Vote obscures crisis in Palestinian areas Shutting off the economy makes situation explosive

The Election Of Benjamin Netanyahu

June 09, 1996|By Henry Siegman

THE INTENSE international interest received by the election of Benjamin Netanyahu threatens to obscure and divert attention from a critical situation in the Palestinian territories whose amelioration cannot be postponed for some later time.

A slower and more deliberate Israeli approach is not necessarily fatal to the ultimate success of such outstanding issues in the peace process as the Israeli-Syrian-Lebanese negotiations, further steps toward normalization with other Arab countries and even the beginning of the final status talks with the Palestinians. But the same cannot be said about the crisis created by the drastic closure imposed by the current Labor government in Gaza and on the West Bank last February. Delay in resolving that crisis can have catastrophic consequences for the peace process as a whole.

The suspension of the movement of people and goods on the West Bank and in Gaza for the past several months has devastated what little new economic activity had begun to develop there. It has created unspeakable hardship, frustration and bitter anger.

Yasser Arafat has been able to keep a lid on what has been a dangerously explosive situation -- at considerable cost to his political standing -- because of the expectation that drastic remedial action would follow in the immediate aftermath of last Wednesday's elections. Of course, the assumption was that Shimon Peres would emerge victorious. His defeat has left Arafat in a particularly vulnerable and exposed political situation.

It is highly unlikely that a Likud-led government, even one that intends to remain faithful to the existing Oslo accords (itself hardly a certainty), will be willing to take the political and economic initiatives that will be needed to defuse the explosive mood in the territories.

pTC Such steps would have to include an immediate easing of the closure and a return to the free movement of people and goods -- something that the outgoing Peres administration should be doing immediately with the support of Netanyahu. It also will have to include Israeli leadership in mobilizing international aid to rescue a Palestinian economy that is in shambles.

Given the donor fatigue that has impeded the flow of previously promised aid, not to speak of the donors' reluctance to enlarge their existing commitments, a mobilization of new funding would be a formidable task, indeed. It would have no chance of succeeding without Israel and the United States -- in that order -- themselves setting the pace with generous contributions.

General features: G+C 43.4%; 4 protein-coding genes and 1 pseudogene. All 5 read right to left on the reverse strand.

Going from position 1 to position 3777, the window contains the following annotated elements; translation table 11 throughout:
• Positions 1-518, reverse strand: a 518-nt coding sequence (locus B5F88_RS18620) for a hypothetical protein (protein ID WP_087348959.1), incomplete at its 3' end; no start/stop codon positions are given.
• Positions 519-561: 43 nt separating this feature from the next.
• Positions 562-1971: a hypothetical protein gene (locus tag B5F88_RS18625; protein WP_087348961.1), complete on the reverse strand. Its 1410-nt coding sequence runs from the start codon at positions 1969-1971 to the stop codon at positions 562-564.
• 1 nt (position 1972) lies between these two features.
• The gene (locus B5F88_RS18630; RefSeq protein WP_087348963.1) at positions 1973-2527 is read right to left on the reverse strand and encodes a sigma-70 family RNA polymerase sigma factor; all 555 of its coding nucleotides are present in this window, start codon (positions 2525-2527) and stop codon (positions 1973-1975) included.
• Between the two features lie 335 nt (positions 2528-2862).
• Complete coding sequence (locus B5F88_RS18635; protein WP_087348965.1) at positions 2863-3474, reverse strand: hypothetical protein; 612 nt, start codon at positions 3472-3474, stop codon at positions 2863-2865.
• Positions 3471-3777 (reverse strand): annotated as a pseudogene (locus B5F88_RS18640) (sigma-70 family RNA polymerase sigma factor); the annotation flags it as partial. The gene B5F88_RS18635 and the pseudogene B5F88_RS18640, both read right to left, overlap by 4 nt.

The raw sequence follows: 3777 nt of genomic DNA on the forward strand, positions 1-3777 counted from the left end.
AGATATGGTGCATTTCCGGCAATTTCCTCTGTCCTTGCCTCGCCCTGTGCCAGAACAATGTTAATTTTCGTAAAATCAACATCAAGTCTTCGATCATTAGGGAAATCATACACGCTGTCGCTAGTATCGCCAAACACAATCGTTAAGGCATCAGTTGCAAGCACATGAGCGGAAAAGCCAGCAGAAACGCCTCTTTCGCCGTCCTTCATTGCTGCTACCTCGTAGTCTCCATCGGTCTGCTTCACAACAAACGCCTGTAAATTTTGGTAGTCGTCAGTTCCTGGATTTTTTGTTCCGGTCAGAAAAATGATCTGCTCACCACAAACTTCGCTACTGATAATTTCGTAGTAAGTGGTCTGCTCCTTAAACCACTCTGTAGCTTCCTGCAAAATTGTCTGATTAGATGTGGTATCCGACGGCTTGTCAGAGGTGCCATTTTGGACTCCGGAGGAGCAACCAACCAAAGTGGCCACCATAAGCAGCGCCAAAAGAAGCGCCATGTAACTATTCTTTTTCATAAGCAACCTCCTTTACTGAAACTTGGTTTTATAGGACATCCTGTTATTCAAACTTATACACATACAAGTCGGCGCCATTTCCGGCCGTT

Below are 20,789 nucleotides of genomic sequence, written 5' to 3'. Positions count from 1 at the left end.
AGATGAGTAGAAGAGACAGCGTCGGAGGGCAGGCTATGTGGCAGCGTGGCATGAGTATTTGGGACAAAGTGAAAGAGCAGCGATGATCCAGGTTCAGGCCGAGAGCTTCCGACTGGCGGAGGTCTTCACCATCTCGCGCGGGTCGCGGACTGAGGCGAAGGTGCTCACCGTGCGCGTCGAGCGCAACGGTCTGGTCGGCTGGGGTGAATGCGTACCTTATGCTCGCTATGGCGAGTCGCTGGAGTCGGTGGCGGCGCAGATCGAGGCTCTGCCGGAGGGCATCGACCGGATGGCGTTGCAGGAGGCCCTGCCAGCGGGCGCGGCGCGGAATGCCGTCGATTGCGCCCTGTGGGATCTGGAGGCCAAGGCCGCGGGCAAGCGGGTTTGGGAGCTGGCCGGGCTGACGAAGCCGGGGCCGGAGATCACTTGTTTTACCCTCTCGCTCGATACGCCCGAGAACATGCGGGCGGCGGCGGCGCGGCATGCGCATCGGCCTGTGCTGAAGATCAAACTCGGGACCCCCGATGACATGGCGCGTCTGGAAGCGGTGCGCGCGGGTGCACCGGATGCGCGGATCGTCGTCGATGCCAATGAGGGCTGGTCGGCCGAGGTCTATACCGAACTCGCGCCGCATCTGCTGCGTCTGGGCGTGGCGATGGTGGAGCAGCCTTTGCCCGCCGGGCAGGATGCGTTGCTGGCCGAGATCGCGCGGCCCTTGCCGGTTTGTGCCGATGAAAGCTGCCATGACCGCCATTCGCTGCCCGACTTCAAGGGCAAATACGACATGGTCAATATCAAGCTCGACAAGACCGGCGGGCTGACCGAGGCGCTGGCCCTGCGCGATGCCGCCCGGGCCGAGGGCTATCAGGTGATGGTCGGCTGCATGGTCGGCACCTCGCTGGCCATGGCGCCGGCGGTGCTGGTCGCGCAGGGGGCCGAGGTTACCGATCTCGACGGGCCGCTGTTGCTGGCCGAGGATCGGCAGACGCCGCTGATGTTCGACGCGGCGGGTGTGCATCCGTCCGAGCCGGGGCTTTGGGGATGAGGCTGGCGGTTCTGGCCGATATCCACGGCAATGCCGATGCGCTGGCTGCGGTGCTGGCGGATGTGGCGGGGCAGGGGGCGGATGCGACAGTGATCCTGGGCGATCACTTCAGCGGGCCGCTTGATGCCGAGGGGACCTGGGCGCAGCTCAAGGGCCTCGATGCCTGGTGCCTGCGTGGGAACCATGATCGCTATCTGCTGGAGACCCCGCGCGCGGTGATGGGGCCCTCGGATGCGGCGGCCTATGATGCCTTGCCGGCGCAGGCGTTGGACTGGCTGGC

As difficult as such largess may seem in the existing political and economic circumstances in Israel and in the United States, it represents but a small fraction of the cost that may well be incurred if urgent preventive action is not taken.

For absent such immediate initiatives to defuse the rage and disappointment in the Palestinian territories, there is an imminent danger that the Palestinian Authority's leadership will lose control and the territories will erupt in violence. Indeed, given Arafat's history as a survivor, it is not inconceivable that as he and his advisers read the tea leaves, he will decide to stay ahead of the curve, marching at the head of the upheaval.

Cynics may suggest that such an upheaval would be welcome to a new Likud government, offering an excuse to return the Israeli army to the West Bank areas from which it has been withdrawn and bringing the peace process to a grinding halt. While this might be true of Ariel Sharon and those who think like him, there is no reason to believe that Netanyahu and the more centrist members of his new government would see such an undoing of the peace process as anything short of a disaster.

Still, the prospect for dramatic new initiatives to be undertaken by the party that promises Israelis to enlarge Jewish settlements in the territories and to expropriate land for further Jewish housing in Jerusalem may be close to nil. But there is a difference between the exigencies of electoral campaigns and the responsibilities of governance. None of the hard-line electoral promises need preclude generous assistance to Palestinians in their present circumstances. Indeed, given the Likud's opposition to Palestinian statehood, it has a stake in the viability of the current autonomy. Moreover, if the Palestinian accords do not hold and Israel is faced with a new intifada -- one that will surely be far deadlier than its predecessor -- there is little question that Egypt, Jordan and other Arab countries will quickly distance themselves from the Jewish state.

Preventing such a violent undoing of the progress that has been made in these past three years is the immediate challenge facing Israeli policy-makers in both the outgoing and the incoming governments, no less than in the Clinton administration.

And the time for action is now, for tomorrow or the day after may be too late.

Henry Siegman is a senior fellow at the Council on Foreign Relations. This article first appeared in Newsday.

Pub Date: 6/09/96

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